However, I will admit my mistake for the next portion. Like I said, I do not know how to plant corn. So, stupid me, decided that in order for me to be able to see the rows, I would mound them. And the mounds got a little bigger than I thought they would. PLUS, I mean, I live right next to a corn field, I should know the corn's not mounded! But, I had a stupid moment. So.... now our corn is on mounds, which it's not supposed to be. So we may, or may not get corn this year. Only time will tell.
At least the rows are pretty.....
You can't see it now, but there's corn here, I promise!
4.) House Border Garden
So this is mom's. Sort of. We have flowers that border our house. We started with rose bushes. And despite the many, many....MANY times that Ed has stepped on them, dropped things on them, chopped them off.... they still survived. Then, one year, we made the awful mistake of buying one of those wildflower mixes (Just spread over the ground and they will grow!) Big mistake They grew alright. Sadly, the majority of them weren't flowering types, just ferny weedy stuff. Especially the second year- by that point there were barely any flowers just green stuff. We till up the soil every year, pick the weeds, put down new potting soil..... and still, even this year, 5 years after we first planted the stuff, we still have these weedy ferny stuff popping up. They're prairie wildflowers, which means they have an extensive root system (fun fact-- native IL plants... and really, any native flowers from the prairie states have a really deep and extensive root system. The reason? Back before human civilization, lightning would strike in the prairie and cause massive fires. So the plants would burn up. However, since they're based on a root system, the roots would be safe in the cool soil. So they plants would be able to just re-grow, even after the tops were burned down. In fact, the fires were healthy for them because the ashes contained nutrients to help them grow stronger than before. When humans came along, we stopped these burnings, and now, whenever a wild fire comes along, we quickly put it out. This is actually very bad for the eco-system because it allows invasive species-- species that don't belong in a certain area-- to thrive and take over our native plants. So now that we know better, we prescribe controlled burns- foreign plant species do not have the deep root system that our native plants do, so they cannot regrow after being burned. Bye bye invasive species, hello native prairie plants :) ) Anyway, back to the side garden. Now, instead of the wildflowers, we have lilies. And we also somehow have tulips though nobody remembers planting them. We believe they may have been planted along with the rose bushes when we first started this area. The lilies have done great- we planted them a 3 years ago, and they've been coming back and spreading rapidly. Which is what mom wanted- a plant that she can plant once and then never have to touch it again. Mom has a problem- any plant she touches dies. We were picking out flowers for this year's garden and an old lady told mom it's because she's mean to the flowers and needs to talk nice to them. I think they die because they are committing suicide before mom can get it in her head to "help" them. She once killed one of those air fern things- you know, those plants that need no watering or help because they soak up moisture from the air? Yeah, it died. Finally, we also have some bushes at the front of the house. These have been here for as long as I can remember- at least from the time we turned our house from poop color to a pretty blue. I'm not sure what type they are- mom says some of them are azaleas. Perhaps some of you fine readers can look at them and let me know :)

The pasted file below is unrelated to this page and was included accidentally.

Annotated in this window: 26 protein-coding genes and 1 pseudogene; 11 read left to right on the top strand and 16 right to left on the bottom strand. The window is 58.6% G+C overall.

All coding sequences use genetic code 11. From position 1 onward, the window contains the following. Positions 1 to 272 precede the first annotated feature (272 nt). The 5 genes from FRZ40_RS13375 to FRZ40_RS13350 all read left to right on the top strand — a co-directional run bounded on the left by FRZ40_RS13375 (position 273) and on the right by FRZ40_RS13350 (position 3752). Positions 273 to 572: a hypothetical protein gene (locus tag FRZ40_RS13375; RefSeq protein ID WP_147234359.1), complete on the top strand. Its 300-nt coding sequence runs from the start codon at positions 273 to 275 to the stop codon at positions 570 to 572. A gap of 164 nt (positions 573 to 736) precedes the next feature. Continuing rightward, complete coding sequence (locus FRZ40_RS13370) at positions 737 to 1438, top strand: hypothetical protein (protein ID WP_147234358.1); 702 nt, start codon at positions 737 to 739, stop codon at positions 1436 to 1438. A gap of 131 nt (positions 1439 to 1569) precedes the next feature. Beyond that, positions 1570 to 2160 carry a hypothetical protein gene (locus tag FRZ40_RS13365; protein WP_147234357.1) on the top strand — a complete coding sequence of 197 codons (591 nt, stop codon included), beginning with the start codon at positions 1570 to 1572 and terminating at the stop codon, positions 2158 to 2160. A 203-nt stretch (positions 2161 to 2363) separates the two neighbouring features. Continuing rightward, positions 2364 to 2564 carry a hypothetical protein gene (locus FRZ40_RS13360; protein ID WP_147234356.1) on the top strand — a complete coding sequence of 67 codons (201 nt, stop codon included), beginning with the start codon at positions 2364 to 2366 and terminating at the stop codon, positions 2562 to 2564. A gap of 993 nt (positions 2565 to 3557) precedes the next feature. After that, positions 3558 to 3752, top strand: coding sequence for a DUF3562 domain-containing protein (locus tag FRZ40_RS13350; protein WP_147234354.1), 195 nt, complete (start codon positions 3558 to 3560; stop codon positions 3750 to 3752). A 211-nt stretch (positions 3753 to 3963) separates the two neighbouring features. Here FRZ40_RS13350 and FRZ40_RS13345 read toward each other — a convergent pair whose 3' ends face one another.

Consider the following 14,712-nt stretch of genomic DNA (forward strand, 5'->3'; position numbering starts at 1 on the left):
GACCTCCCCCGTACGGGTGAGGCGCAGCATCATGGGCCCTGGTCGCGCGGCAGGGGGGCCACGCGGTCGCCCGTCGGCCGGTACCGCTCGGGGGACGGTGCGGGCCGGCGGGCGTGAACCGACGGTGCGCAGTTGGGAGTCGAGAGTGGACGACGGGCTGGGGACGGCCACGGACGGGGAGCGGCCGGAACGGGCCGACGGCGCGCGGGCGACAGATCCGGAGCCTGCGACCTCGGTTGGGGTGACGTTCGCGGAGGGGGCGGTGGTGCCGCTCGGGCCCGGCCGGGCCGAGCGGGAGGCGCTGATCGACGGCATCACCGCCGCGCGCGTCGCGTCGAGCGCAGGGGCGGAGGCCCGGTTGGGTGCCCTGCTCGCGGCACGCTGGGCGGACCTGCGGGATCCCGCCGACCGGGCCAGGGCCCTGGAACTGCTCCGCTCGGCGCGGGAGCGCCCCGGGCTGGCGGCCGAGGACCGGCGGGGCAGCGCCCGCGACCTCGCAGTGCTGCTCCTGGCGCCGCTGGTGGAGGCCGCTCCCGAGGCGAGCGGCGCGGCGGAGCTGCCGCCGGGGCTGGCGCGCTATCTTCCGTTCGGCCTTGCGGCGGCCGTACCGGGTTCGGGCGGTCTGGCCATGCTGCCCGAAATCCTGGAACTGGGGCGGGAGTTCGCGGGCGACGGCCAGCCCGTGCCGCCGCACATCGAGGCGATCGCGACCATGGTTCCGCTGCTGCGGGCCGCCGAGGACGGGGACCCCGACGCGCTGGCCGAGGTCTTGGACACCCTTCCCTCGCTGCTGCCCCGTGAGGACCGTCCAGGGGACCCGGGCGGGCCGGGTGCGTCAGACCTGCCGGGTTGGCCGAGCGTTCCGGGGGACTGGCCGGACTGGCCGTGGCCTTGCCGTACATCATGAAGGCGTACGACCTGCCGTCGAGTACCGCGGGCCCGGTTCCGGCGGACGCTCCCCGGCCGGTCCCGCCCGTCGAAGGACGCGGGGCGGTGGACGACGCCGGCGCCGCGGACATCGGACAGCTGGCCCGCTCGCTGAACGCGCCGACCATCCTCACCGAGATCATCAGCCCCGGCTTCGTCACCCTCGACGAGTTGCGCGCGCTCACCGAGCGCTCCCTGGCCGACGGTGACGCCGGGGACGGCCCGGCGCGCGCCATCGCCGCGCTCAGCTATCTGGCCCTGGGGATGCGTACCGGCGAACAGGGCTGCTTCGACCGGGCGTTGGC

This rose bush EXPLODED once my mom got rid of the rattlesnake master, chives, and basil that were planted there. That long branch on the right was actually already trimmed before I took this photo.
Front garden. The two closest to the stairs are the azaleas (so mom says) but the one on the corner of the house is the unknown.
Back garden... needs weeding.... desperately.
5.) Misc. Gardening
Finally, last, but not least, we have miscellaneous gardening. These are just random other plants that are growing nearby. I probably won't give updates on these quite as much, but I might pop in every once in awhile to showcase some of them.
First up is my neighbor's vegetable garden. My neighbor is an avid gardener. As in, he gets rare and exotic plants and grows them. And he's good at it. He puts my measly flowers to shame. As of right now, I don't know what he's growing, so it'll be a guessing game for us as the season goes on.
Master Veggie Garden
Next, we have these beautiful yellow flowers.
Have no clue what they are They're called Tansy Ragwort- a noxious weed considered poisonous to livestock, but they pop up around out yard. I suspect it's from that wildflower mix I mentioned earlier. My mom and step-dad have a tendency to pull these out when they see them, so for this flower's challenge, we are going to see just how long these will continue growing. Also, a secondary challenge is to find out what kind of flowers these are!!
Don't they just make you so happy?
So, that's it. We shall see how this experiment goes!! Happy Gardening to all of you!!! Would love to hear some of your feedback in the comments!